Almost two years ago, I had multiple teachers contact me about starting a blog. I found out that some really wanted to blog, but most teachers wanted a website to communicate with parents, display student work, and post announcements. The problem was my district didn’t have a website tool to offer teachers. So what did teachers do? They took the matter into their own hands and created their own sites using Wikispaces, PBWorks, Blogger, Weebly and others of which I’m probably not aware.
So I needed to find a solution. After researching a number of different options, I gravitated towards a blogging tool called WordPress. There is a commercial Wordpress.com site that anyone in the world can use, but there is also a multi-user version called WPMU. School districts or universities can install the software for free. You just need a server and someone with the knowledge to set it up.
Why did we go this route? I had specific criteria when selecting a web tool for my teachers. For schools, I think WPMU makes a lot of sense. Here’s why...
- Cost--We already had a district technician who could install the server software. There was also an available server. Since the software was free, the only cost was time to get it up and running.
- Flexibility--Some web tools lock you into certain templates and functions. With WPMU, you can install hundreds of templates for free. That allows you teachers to do some customization and personalize their sites. Also, there are a number of free plugins that allow users to post pictures, embed videos, connect to social media, and more.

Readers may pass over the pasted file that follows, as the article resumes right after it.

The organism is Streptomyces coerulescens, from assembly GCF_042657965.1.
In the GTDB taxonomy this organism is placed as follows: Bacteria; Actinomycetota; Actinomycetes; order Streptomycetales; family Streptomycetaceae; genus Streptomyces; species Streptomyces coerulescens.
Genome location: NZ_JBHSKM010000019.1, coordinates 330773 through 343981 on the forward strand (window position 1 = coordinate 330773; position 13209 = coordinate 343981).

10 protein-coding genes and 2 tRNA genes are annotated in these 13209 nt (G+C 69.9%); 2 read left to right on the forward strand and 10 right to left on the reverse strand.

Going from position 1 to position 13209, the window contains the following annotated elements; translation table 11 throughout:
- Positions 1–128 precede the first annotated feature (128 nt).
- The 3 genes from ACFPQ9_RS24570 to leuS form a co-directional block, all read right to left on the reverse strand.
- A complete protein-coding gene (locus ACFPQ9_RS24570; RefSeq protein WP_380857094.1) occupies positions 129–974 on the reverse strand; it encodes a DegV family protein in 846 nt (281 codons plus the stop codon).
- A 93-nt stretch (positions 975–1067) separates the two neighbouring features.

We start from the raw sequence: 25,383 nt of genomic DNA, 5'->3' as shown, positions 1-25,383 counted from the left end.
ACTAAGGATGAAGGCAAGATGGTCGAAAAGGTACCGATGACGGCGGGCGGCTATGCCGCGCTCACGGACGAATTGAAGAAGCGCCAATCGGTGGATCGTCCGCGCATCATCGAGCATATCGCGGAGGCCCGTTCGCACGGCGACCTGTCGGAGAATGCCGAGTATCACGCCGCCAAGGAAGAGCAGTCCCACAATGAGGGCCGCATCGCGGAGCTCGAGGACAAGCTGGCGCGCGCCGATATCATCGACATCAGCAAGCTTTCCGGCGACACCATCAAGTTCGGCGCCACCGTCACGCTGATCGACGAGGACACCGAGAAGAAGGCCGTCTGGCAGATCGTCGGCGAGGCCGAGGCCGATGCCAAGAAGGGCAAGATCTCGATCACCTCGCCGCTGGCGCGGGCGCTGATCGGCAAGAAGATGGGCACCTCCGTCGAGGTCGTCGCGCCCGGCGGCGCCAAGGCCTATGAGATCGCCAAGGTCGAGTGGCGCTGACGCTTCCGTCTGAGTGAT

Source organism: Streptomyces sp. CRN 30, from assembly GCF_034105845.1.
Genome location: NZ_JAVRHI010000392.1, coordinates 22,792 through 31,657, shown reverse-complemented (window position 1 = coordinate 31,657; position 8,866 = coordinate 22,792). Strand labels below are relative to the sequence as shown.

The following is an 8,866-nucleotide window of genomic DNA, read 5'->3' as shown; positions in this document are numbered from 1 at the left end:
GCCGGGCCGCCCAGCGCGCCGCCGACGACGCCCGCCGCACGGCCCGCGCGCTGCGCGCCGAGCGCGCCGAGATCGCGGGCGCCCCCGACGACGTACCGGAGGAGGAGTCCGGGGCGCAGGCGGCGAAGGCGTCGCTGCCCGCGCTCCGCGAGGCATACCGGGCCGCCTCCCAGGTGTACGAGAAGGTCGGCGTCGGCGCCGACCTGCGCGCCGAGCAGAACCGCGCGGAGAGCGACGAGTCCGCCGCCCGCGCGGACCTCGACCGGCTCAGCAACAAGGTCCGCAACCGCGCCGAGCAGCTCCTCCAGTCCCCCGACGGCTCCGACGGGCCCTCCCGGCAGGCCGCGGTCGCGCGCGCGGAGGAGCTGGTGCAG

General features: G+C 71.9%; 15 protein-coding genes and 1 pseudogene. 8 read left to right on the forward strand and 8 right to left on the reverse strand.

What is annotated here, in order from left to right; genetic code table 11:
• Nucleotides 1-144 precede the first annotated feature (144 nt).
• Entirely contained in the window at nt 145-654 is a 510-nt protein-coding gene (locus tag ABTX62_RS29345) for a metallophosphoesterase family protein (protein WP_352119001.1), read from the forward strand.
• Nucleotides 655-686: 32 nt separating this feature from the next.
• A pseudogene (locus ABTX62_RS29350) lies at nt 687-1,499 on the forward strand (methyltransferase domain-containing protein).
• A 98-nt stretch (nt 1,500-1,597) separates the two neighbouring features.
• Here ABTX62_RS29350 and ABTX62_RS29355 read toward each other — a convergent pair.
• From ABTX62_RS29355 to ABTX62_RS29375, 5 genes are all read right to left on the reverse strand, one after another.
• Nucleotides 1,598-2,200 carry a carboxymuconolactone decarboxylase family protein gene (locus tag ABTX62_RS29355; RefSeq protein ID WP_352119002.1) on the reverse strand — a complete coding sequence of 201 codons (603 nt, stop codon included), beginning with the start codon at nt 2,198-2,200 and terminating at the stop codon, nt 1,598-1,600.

- Mobility--There is a free mobile app for iOS, Android, and Blackberry. Since half our users have smartphones, this was an attractive feature. With the mobile app, you can manage the content of your blog from your phone or tablet. This includes adding blog posts, pages, images/video, and even moderating comments.
- Scalability--Since WordPress is open source, there are pretty consistent version changes and updates. As updates are available, this allows for scaling of features and usability. It’s to the point now where most themes and plugins from Wordpress.com work perfectly well in WPMU. Also, you have the ability to have unlimited blogs and users. There’s even the ability to have student blogs moderated by a teacher. Pretty amazing!
- Ease of Use--In a one hour training, teachers are up and running with the basics. This was important for me as teachers needed to get off the ground quickly without a steep learning curve.
Would you like a classroom website? Have you looked into the options that you have? If WPMU sounds like a good opportunity for your school, share this post with your school or district technology staff and have a conversation about classroom blogs and websites.